FauxPolitik

Friday, July 25, 2003

Howard Dean: I can see some of the similarities that Dr. Vodka posits re: Barry Goldwater. But while Goldwater tapped into a vein of anger among conservatives that culminated in the Reagan Revolution, I don't see a post-Dean wilderness for the Dems having the same effect. First, Goldwater was speaking to a GOP that had strayed from its core principles -- as Green rightly notes, Rockefeller Republicans dominated the party from the liberal, Northeastern wing. Dean, on the other hand, doesn't offer a return to the core party values of Wilson, Roosevelt, and Kennedy; rather, he speaks to an ideological crust around the party, much like McGovern did. And that is why McGovern didn't spawn a revolution either. Clintonism was, in fact, a repudiation of McGovern's idealistic "liberalism."

Second, when the GOP moved to the right under Reagan, it succeeded because it moved closer to where the country was, hence the "Reagan Democrat" phenomenon. No similar "Dean [or whoever consummates the revolution] Republican" movement can be expected; that is, moving the Democrats to the left will not do the same, because that's not where the country is. America exists in the middle: a bit to the left of Bush (though not as much as it thinks), but well to the right of someone like Gephardt. The fact that Dean's selling point is that he's from the "Democratic wing" of the party (and presumably Gephardt is not) will not win him the center.

The third important point was that Goldwater and Reagan were both WYSIWYG politicians; in other words, their heart-on-the-sleeve ideology was their selling point to the electorate -- in Reagan's case a successful one. (And, again, it worked because that's where the country was.) Dean seems like a cipher. What is his ideology? No war in Iraq? Why, then, does he push intervention in Liberia, when clearly America's interests lie more in Iraq? (Update: Here we go! Someone ask Dean why this isn't a distraction from the war on terror.) Civil unions? Like Green, I welcome the idea, but it's not like Dean sweated for it; the Vermont judiciary brought it about. What else is he for? Reducing the deficit? A great thing to be for, until you tell people you'll fix it by taxing the bejesus out of them. Visit the careers of Mondale and Dukakis to see the effect of running on taxes vs. deficit. The public will abide a deficit every time.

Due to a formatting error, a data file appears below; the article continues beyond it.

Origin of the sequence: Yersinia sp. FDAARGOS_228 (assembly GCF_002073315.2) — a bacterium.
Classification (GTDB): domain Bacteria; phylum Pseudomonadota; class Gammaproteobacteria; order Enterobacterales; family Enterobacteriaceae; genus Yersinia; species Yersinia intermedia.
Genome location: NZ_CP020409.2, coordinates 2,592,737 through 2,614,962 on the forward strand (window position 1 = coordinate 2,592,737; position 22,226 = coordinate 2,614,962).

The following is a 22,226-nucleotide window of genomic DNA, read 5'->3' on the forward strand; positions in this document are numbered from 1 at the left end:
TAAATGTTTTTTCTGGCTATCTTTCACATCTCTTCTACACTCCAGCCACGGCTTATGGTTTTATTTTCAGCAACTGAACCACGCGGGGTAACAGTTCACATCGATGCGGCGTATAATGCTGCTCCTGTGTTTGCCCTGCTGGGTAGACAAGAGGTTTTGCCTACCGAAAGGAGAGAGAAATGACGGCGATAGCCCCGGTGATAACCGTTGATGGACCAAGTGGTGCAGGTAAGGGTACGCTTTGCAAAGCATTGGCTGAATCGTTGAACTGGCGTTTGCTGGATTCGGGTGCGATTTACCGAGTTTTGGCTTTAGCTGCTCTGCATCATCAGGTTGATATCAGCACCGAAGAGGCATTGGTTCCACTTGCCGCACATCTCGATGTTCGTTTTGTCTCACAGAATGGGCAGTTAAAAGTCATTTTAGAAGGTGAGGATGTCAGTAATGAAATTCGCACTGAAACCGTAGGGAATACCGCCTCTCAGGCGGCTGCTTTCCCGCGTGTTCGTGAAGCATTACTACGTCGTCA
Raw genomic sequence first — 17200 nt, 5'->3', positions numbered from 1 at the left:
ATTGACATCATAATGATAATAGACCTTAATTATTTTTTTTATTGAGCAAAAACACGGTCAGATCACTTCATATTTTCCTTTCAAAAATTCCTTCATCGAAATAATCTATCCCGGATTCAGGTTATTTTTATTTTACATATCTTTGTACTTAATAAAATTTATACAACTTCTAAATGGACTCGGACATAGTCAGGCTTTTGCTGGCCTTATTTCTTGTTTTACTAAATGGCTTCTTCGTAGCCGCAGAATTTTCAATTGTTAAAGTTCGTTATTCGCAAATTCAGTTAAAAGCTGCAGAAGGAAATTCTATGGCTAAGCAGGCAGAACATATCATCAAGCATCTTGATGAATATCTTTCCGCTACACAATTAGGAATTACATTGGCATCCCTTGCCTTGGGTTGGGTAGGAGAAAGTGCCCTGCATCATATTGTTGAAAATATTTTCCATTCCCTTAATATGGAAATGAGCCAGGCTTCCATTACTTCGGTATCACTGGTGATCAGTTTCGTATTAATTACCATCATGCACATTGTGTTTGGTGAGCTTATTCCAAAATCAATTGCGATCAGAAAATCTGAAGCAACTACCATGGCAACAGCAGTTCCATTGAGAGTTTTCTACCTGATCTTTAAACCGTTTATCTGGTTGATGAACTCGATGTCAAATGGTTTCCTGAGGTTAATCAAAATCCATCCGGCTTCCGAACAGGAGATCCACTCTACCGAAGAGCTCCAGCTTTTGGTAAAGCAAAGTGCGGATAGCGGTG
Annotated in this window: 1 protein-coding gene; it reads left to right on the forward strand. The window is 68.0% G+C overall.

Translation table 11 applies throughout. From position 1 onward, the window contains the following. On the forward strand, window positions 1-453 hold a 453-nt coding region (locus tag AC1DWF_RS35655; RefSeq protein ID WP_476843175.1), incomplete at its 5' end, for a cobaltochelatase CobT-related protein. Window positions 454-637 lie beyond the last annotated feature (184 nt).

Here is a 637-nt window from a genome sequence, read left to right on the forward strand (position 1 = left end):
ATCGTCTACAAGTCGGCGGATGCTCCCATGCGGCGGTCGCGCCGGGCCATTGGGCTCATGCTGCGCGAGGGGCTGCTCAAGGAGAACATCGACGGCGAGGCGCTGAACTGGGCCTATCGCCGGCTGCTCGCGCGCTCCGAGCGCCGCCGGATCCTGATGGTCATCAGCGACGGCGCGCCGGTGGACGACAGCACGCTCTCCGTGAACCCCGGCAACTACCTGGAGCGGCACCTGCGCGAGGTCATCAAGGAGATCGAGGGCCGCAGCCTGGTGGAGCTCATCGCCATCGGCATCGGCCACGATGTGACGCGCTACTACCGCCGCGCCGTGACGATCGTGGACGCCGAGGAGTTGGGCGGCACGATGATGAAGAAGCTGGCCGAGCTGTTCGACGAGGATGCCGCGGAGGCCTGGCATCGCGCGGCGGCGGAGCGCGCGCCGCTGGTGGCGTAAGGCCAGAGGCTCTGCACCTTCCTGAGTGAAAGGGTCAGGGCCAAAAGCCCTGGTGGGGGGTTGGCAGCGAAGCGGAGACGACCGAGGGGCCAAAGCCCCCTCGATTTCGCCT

In short, I find myself agreeing with Green on many points, but I disagree with his conclusion. Dean is bad for the Dems. He's McGovern, not Goldwater. If you want to see where America is, watch Hillary, who will run in 2008 as a moderate. She's supporting the war in Iraq, hasn't been a carper about WMD (do you really think Bill was allowed to speak on the issue without her say so?), and keeps herself fairly clearly apart, publically, from Tom Daschle -- thus avoiding the whirlpool surrounding him as he slips into irrelevance. The Goldwater (and Reagan, for that matter) of the Democrats was Clinton -- the New Democrat. Why do you suppose the paradigm in liberal politics, on both sides of the Atlantic, is the aptly named Third Way? The second way, traditional Labour (in which direction Dean would take the Dems), is ideologically discredited.

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